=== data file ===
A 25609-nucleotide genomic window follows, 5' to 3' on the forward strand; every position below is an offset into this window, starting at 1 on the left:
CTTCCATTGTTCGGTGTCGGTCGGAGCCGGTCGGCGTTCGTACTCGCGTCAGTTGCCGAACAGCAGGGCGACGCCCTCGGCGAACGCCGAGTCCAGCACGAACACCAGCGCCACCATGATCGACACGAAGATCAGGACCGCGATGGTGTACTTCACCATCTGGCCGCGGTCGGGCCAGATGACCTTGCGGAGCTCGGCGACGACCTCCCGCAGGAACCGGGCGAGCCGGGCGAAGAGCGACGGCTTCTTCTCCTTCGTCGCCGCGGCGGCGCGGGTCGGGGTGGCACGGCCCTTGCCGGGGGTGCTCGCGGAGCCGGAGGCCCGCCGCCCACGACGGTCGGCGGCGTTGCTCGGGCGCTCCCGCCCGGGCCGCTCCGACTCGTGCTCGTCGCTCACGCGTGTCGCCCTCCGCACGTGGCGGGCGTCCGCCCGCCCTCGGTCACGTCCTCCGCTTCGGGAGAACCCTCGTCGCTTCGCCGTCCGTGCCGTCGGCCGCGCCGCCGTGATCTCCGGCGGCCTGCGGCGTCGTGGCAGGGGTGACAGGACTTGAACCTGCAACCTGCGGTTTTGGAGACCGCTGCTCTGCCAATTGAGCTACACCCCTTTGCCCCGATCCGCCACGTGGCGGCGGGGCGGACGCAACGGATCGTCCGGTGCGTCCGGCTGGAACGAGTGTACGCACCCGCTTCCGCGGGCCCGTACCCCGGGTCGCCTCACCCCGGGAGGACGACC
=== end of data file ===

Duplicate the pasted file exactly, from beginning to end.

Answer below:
A 25609-nucleotide genomic window follows, 5' to 3' on the forward strand; every position below is an offset into this window, starting at 1 on the left:
CTTCCATTGTTCGGTGTCGGTCGGAGCCGGTCGGCGTTCGTACTCGCGTCAGTTGCCGAACAGCAGGGCGACGCCCTCGGCGAACGCCGAGTCCAGCACGAACACCAGCGCCACCATGATCGACACGAAGATCAGGACCGCGATGGTGTACTTCACCATCTGGCCGCGGTCGGGCCAGATGACCTTGCGGAGCTCGGCGACGACCTCCCGCAGGAACCGGGCGAGCCGGGCGAAGAGCGACGGCTTCTTCTCCTTCGTCGCCGCGGCGGCGCGGGTCGGGGTGGCACGGCCCTTGCCGGGGGTGCTCGCGGAGCCGGAGGCCCGCCGCCCACGACGGTCGGCGGCGTTGCTCGGGCGCTCCCGCCCGGGCCGCTCCGACTCGTGCTCGTCGCTCACGCGTGTCGCCCTCCGCACGTGGCGGGCGTCCGCCCGCCCTCGGTCACGTCCTCCGCTTCGGGAGAACCCTCGTCGCTTCGCCGTCCGTGCCGTCGGCCGCGCCGCCGTGATCTCCGGCGGCCTGCGGCGTCGTGGCAGGGGTGACAGGACTTGAACCTGCAACCTGCGGTTTTGGAGACCGCTGCTCTGCCAATTGAGCTACACCCCTTTGCCCCGATCCGCCACGTGGCGGCGGGGCGGACGCAACGGATCGTCCGGTGCGTCCGGCTGGAACGAGTGTACGCACCCGCTTCCGCGGGCCCGTACCCCGGGTCGCCTCACCCCGGGAGGACGACC